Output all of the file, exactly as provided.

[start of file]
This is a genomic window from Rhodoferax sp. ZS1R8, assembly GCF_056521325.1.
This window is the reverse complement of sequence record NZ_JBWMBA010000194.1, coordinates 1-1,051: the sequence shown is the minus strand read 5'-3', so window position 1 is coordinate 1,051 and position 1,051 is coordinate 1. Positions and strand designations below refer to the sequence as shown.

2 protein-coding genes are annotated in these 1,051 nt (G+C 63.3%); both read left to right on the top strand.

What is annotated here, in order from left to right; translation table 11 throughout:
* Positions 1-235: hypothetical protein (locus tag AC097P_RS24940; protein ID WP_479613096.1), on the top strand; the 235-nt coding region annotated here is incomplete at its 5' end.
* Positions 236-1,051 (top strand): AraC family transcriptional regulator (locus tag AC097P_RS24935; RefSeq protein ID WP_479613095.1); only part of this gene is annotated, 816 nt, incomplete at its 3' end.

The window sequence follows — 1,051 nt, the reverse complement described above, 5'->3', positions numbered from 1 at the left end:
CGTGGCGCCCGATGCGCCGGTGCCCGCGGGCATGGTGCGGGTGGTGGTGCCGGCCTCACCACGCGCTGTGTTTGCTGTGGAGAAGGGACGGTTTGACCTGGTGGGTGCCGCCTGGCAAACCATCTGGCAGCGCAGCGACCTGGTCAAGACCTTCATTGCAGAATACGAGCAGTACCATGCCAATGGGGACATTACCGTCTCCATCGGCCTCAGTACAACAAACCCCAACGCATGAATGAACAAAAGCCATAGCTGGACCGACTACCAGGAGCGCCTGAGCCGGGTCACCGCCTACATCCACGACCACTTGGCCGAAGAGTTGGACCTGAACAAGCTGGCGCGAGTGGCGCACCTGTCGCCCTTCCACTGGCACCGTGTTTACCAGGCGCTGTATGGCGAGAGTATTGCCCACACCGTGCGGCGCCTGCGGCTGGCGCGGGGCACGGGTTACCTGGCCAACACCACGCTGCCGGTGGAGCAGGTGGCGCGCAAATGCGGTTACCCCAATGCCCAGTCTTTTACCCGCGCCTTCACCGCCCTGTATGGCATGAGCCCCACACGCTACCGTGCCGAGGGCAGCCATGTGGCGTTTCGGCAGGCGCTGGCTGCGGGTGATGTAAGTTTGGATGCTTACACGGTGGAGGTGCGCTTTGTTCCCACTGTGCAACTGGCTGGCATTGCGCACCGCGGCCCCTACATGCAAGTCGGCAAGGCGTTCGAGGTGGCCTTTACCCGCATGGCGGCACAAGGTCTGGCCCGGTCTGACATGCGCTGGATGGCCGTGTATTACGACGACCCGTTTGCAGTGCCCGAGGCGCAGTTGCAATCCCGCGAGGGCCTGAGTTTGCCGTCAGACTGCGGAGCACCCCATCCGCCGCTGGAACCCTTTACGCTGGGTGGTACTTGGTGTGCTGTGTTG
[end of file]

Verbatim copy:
This is a genomic window from Rhodoferax sp. ZS1R8, assembly GCF_056521325.1.
This window is the reverse complement of sequence record NZ_JBWMBA010000194.1, coordinates 1-1,051: the sequence shown is the minus strand read 5'-3', so window position 1 is coordinate 1,051 and position 1,051 is coordinate 1. Positions and strand designations below refer to the sequence as shown.

2 protein-coding genes are annotated in these 1,051 nt (G+C 63.3%); both read left to right on the top strand.

What is annotated here, in order from left to right; translation table 11 throughout:
* Positions 1-235: hypothetical protein (locus tag AC097P_RS24940; protein ID WP_479613096.1), on the top strand; the 235-nt coding region annotated here is incomplete at its 5' end.
* Positions 236-1,051 (top strand): AraC family transcriptional regulator (locus tag AC097P_RS24935; RefSeq protein ID WP_479613095.1); only part of this gene is annotated, 816 nt, incomplete at its 3' end.

The window sequence follows — 1,051 nt, the reverse complement described above, 5'->3', positions numbered from 1 at the left end:
CGTGGCGCCCGATGCGCCGGTGCCCGCGGGCATGGTGCGGGTGGTGGTGCCGGCCTCACCACGCGCTGTGTTTGCTGTGGAGAAGGGACGGTTTGACCTGGTGGGTGCCGCCTGGCAAACCATCTGGCAGCGCAGCGACCTGGTCAAGACCTTCATTGCAGAATACGAGCAGTACCATGCCAATGGGGACATTACCGTCTCCATCGGCCTCAGTACAACAAACCCCAACGCATGAATGAACAAAAGCCATAGCTGGACCGACTACCAGGAGCGCCTGAGCCGGGTCACCGCCTACATCCACGACCACTTGGCCGAAGAGTTGGACCTGAACAAGCTGGCGCGAGTGGCGCACCTGTCGCCCTTCCACTGGCACCGTGTTTACCAGGCGCTGTATGGCGAGAGTATTGCCCACACCGTGCGGCGCCTGCGGCTGGCGCGGGGCACGGGTTACCTGGCCAACACCACGCTGCCGGTGGAGCAGGTGGCGCGCAAATGCGGTTACCCCAATGCCCAGTCTTTTACCCGCGCCTTCACCGCCCTGTATGGCATGAGCCCCACACGCTACCGTGCCGAGGGCAGCCATGTGGCGTTTCGGCAGGCGCTGGCTGCGGGTGATGTAAGTTTGGATGCTTACACGGTGGAGGTGCGCTTTGTTCCCACTGTGCAACTGGCTGGCATTGCGCACCGCGGCCCCTACATGCAAGTCGGCAAGGCGTTCGAGGTGGCCTTTACCCGCATGGCGGCACAAGGTCTGGCCCGGTCTGACATGCGCTGGATGGCCGTGTATTACGACGACCCGTTTGCAGTGCCCGAGGCGCAGTTGCAATCCCGCGAGGGCCTGAGTTTGCCGTCAGACTGCGGAGCACCCCATCCGCCGCTGGAACCCTTTACGCTGGGTGGTACTTGGTGTGCTGTGTTG